Caring for your Hand-knotted rug
Dining room rugs are generally the easiest to size because dining tables come in standard sizes and you really have two options for the rug: chair legs on or chair legs off. That is, when you sit down at the table, do you want the dining chair legs to remain on the carpet or to come off the rug and onto the floor? For a standard rectangular dining table width of 40”, if you want the chair legs to stay on the rug, you need a carpet at least 7’ wide. Closer to 8’ is even better. If your room is large, a rug as wide as 9’ or 10’ or so may look best. For most dining rooms you need a 7’x10-9’12’ rug.
If your dining table differs from the standard, you can determine the minimum size you need by taking your table measurements and adding 44” (48” is even better) to the width and length.
Now if you want the chair legs off the rug, you need to be careful that the rug is narrow enough that diners can pull their chairs out to be seated and then pull themselves up to the table without “tripping” over the edge of the rug. Typically this means a rug that is 5’ to 6’ wide for a rectangular table.
First ask yourself if you want the rug to anchor the space or serve as an accent. An accent rug may be a 4’x6’ or 5’x8’ placed in front of the sofa. An anchor rug could be large enough to fill the room leaving a border of 12”-24” all around it. In large rooms, more than one rug may be appropriate, especially if you have multiple seating areas. Here are some illustrations that show different ways to use a single area carpet.
Remember that an area rug not only serves to define spaces, but must also be in proportion to the space it is in: a rug that is too small will visually shrink a room and the exact same furniture arrangement in a larger room needs a larger rug. This is especially noteworthy in open concept homes.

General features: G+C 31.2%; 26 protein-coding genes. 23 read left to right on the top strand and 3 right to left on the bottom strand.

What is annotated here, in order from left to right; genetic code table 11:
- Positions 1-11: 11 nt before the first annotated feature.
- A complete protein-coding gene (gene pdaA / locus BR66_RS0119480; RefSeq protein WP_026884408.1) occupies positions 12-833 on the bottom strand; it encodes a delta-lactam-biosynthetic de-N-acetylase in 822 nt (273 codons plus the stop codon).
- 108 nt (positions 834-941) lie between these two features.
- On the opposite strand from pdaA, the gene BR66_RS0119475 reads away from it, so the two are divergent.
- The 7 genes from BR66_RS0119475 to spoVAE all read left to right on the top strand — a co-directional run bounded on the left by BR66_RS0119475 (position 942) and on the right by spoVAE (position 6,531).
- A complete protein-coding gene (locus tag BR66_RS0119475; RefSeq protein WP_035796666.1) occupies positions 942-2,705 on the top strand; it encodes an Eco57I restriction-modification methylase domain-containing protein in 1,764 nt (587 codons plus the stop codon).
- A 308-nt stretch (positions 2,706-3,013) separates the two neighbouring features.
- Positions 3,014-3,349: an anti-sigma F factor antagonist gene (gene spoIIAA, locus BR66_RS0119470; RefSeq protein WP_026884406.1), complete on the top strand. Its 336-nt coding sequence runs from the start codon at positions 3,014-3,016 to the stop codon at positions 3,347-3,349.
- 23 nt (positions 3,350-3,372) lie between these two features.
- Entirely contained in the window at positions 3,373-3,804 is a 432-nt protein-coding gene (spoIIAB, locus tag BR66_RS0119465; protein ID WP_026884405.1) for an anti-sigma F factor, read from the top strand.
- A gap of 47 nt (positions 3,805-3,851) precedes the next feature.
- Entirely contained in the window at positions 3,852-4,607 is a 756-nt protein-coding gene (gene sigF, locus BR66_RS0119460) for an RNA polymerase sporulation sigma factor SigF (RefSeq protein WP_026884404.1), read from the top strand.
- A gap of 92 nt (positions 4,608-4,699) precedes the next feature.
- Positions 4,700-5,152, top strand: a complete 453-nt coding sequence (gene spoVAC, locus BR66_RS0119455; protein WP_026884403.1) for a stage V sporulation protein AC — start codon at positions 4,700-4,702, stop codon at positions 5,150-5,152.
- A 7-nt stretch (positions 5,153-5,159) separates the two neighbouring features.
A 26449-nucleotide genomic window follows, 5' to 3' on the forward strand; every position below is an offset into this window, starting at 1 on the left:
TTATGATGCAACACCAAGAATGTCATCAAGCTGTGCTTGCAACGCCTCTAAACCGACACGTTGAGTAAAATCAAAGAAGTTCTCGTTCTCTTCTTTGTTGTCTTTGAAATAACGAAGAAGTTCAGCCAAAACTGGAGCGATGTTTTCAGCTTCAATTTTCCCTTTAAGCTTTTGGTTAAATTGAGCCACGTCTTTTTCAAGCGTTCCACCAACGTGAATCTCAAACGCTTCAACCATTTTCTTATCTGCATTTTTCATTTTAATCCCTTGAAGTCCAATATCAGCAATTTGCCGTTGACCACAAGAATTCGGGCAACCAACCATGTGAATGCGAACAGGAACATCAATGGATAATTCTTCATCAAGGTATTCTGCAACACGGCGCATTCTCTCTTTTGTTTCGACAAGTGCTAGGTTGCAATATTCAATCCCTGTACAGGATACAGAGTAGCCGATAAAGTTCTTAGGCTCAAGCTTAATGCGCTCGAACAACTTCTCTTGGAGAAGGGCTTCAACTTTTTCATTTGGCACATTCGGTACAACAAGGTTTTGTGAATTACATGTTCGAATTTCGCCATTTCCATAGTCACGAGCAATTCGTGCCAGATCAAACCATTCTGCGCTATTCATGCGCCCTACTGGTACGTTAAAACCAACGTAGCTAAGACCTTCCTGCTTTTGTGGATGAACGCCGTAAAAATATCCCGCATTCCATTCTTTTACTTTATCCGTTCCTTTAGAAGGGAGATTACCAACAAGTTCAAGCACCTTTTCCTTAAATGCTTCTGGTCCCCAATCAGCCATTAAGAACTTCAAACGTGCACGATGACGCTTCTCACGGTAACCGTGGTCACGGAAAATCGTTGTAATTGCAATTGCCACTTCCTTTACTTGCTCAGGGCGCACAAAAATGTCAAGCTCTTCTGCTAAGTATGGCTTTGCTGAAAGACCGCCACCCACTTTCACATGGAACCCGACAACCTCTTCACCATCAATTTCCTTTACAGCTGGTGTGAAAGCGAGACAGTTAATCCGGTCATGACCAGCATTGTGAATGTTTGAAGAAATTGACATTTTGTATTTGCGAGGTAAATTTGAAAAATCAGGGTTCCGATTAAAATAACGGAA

If you plan to use more than one rug in a room, you will often want to allow one rug to be the “boss” carpet. The boss carpet is not only the larger piece, but will also be more dominant in pattern and colours. An example would be to use an 8’x12’ with a central medallion in the main seating area and a 4’x7’ with an all over design in front of a pair of chairs.
When mixing carpets within the same space, you want to consider the ways in which rugs can relate to one another: colour, pattern and texture. Pieces with similar colours and patterns are more easily mixed together. For instance, a rug with a navy field and red border easily harmonizes with a rug with inverse colours (red field and navy border). Texture refers to the material, whether wool, silk or a combination of the two; the weave, such as flat weave or pile rug or gabbeh; and the overall finesse of the rug. As an example, very fine silks look incongruous next to coarse gabbehs, but pair well with fine wool and silk rugs such as Isfahans. The more dissimilar the texture, the harder it is for two rugs to complement one another. Here are some rugs that can be readily mixed together.
Given that we have thousands of rugs in stock, finding complimentary pieces can be a very fun process!
Many people choose to place very large rugs in bedrooms with the bed placed atop the carpet. Doing so means that a queen size bed requires at least an 8’x10’ rug and that a king size bed would need a 9’x12’ or 10’x13’. However, this also means selecting a large, beautiful, hand-knotted rug and then hiding a lot of its beauty under the bed. If a large anchoring rug is the look you prefer, go for it. However, you also have the option of selecting 1-3 pieces to dress-up the floor around the bed.
If choosing three pieces, it is best to select a boss rug, in this case the piece at the foot of the bed. Make this the boldest, most dramatic selection and choose “supporting players” for either side of the bed.
Don’t forget that our rugs are beautiful and practical in foyers, halls, kitchens and bathrooms too.